Social Security Disability

Collection of Medical Evidence Could Be Improved with Evaluations to Identify Promising Collection Practices Gao ID: GAO-09-149 December 17, 2008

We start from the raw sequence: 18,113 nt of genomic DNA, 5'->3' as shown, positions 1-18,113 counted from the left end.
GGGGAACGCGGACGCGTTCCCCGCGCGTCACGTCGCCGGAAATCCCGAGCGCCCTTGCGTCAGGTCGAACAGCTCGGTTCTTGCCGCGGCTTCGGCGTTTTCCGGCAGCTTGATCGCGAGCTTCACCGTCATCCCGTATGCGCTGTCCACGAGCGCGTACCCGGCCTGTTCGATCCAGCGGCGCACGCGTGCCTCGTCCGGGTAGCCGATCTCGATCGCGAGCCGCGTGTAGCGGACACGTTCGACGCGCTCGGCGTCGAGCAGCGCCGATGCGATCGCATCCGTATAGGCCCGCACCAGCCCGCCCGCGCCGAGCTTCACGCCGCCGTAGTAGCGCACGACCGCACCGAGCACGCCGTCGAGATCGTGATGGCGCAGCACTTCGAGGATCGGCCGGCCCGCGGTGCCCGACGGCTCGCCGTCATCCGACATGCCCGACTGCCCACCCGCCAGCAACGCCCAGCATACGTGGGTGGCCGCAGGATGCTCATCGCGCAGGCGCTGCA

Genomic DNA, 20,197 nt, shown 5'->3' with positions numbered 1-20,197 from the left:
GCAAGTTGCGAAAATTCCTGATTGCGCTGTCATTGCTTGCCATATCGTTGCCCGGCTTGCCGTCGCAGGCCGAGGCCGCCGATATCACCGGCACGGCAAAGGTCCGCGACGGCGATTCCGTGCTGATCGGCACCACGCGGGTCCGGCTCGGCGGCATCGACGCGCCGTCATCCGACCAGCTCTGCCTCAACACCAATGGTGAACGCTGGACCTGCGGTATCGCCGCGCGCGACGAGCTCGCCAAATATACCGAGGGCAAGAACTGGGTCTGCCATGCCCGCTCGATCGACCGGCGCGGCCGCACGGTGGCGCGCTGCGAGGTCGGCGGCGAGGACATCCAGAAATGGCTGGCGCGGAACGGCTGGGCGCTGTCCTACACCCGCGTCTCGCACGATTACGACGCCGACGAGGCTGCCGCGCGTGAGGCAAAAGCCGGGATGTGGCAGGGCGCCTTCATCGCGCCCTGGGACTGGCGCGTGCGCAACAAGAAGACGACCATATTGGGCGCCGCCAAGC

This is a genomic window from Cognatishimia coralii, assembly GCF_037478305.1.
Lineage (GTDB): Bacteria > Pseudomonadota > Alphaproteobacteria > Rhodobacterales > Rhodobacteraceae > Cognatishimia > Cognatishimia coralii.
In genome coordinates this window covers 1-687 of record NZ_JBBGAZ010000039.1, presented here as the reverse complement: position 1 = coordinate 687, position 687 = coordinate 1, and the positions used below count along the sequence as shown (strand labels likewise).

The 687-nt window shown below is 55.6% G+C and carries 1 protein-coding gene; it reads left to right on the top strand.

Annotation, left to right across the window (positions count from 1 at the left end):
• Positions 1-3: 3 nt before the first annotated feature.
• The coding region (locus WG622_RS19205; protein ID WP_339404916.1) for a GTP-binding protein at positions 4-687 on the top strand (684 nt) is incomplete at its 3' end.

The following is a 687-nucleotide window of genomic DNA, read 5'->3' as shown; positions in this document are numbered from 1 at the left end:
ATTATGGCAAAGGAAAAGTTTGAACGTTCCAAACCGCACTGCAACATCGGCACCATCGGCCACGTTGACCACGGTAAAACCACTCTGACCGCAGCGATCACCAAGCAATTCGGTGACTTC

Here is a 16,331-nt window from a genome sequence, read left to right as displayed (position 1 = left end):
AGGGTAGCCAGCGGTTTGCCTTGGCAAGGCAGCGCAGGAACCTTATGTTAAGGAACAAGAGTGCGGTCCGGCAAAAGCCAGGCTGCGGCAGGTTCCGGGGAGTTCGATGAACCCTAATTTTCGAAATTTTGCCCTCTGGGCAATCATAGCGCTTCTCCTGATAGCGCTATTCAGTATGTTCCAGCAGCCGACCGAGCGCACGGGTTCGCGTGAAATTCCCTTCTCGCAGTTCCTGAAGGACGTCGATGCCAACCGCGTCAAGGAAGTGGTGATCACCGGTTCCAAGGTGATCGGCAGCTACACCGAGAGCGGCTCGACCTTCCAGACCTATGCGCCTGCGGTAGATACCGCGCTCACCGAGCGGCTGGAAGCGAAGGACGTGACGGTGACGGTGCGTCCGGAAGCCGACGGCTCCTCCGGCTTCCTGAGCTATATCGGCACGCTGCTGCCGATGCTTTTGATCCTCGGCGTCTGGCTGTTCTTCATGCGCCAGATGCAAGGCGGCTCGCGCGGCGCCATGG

The timely collection of relevant medical evidence from providers, such as physicians and psychologists, is key to the Social Security Administration (SSA) process for deciding whether an estimated 2.5 million new claimants each year have impairments that qualify them to receive disability benefits. The initial determinations are generally made by state agencies called Disability Determination Services (DDSs). We evaluated: (1) the challenges, if any, in collecting medical records from the claimants' own providers and ways SSA and the DDSs are responding to these challenges; (2) the challenges, if any, in obtaining high-quality consultative exams and ways SSA and the DDSs are responding to these challenges; and (3) the progress SSA has made in moving from paper to electronic collection of medical evidence. We surveyed 51 DDS directors, visited 5 state DDSs, reviewed sample case files, and interviewed officials with SSA, DDSs, and associations for claimants and providers.